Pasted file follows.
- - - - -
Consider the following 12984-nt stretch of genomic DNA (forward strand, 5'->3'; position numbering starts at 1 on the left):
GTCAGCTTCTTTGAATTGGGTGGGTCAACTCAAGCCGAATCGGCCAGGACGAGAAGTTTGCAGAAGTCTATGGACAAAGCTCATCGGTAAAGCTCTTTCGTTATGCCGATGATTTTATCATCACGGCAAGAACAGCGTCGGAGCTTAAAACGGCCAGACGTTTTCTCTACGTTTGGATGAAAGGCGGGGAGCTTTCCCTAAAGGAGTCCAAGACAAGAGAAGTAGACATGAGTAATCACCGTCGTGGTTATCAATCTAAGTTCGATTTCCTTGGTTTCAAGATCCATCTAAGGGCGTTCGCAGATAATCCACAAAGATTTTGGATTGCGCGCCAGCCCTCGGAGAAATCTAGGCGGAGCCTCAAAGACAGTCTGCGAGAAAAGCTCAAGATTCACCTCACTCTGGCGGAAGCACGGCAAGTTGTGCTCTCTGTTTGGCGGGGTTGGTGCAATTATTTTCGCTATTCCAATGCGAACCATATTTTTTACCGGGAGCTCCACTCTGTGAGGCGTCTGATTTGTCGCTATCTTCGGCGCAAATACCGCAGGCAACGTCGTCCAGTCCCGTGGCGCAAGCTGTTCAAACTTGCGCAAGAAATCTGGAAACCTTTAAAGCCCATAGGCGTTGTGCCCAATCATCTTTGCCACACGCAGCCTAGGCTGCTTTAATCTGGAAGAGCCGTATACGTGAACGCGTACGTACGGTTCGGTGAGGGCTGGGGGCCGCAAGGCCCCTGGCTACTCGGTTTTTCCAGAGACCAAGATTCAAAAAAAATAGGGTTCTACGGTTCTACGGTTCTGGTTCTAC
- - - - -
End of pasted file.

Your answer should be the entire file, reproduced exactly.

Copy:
Consider the following 12984-nt stretch of genomic DNA (forward strand, 5'->3'; position numbering starts at 1 on the left):
GTCAGCTTCTTTGAATTGGGTGGGTCAACTCAAGCCGAATCGGCCAGGACGAGAAGTTTGCAGAAGTCTATGGACAAAGCTCATCGGTAAAGCTCTTTCGTTATGCCGATGATTTTATCATCACGGCAAGAACAGCGTCGGAGCTTAAAACGGCCAGACGTTTTCTCTACGTTTGGATGAAAGGCGGGGAGCTTTCCCTAAAGGAGTCCAAGACAAGAGAAGTAGACATGAGTAATCACCGTCGTGGTTATCAATCTAAGTTCGATTTCCTTGGTTTCAAGATCCATCTAAGGGCGTTCGCAGATAATCCACAAAGATTTTGGATTGCGCGCCAGCCCTCGGAGAAATCTAGGCGGAGCCTCAAAGACAGTCTGCGAGAAAAGCTCAAGATTCACCTCACTCTGGCGGAAGCACGGCAAGTTGTGCTCTCTGTTTGGCGGGGTTGGTGCAATTATTTTCGCTATTCCAATGCGAACCATATTTTTTACCGGGAGCTCCACTCTGTGAGGCGTCTGATTTGTCGCTATCTTCGGCGCAAATACCGCAGGCAACGTCGTCCAGTCCCGTGGCGCAAGCTGTTCAAACTTGCGCAAGAAATCTGGAAACCTTTAAAGCCCATAGGCGTTGTGCCCAATCATCTTTGCCACACGCAGCCTAGGCTGCTTTAATCTGGAAGAGCCGTATACGTGAACGCGTACGTACGGTTCGGTGAGGGCTGGGGGCCGCAAGGCCCCTGGCTACTCGGTTTTTCCAGAGACCAAGATTCAAAAAAAATAGGGTTCTACGGTTCTACGGTTCTGGTTCTAC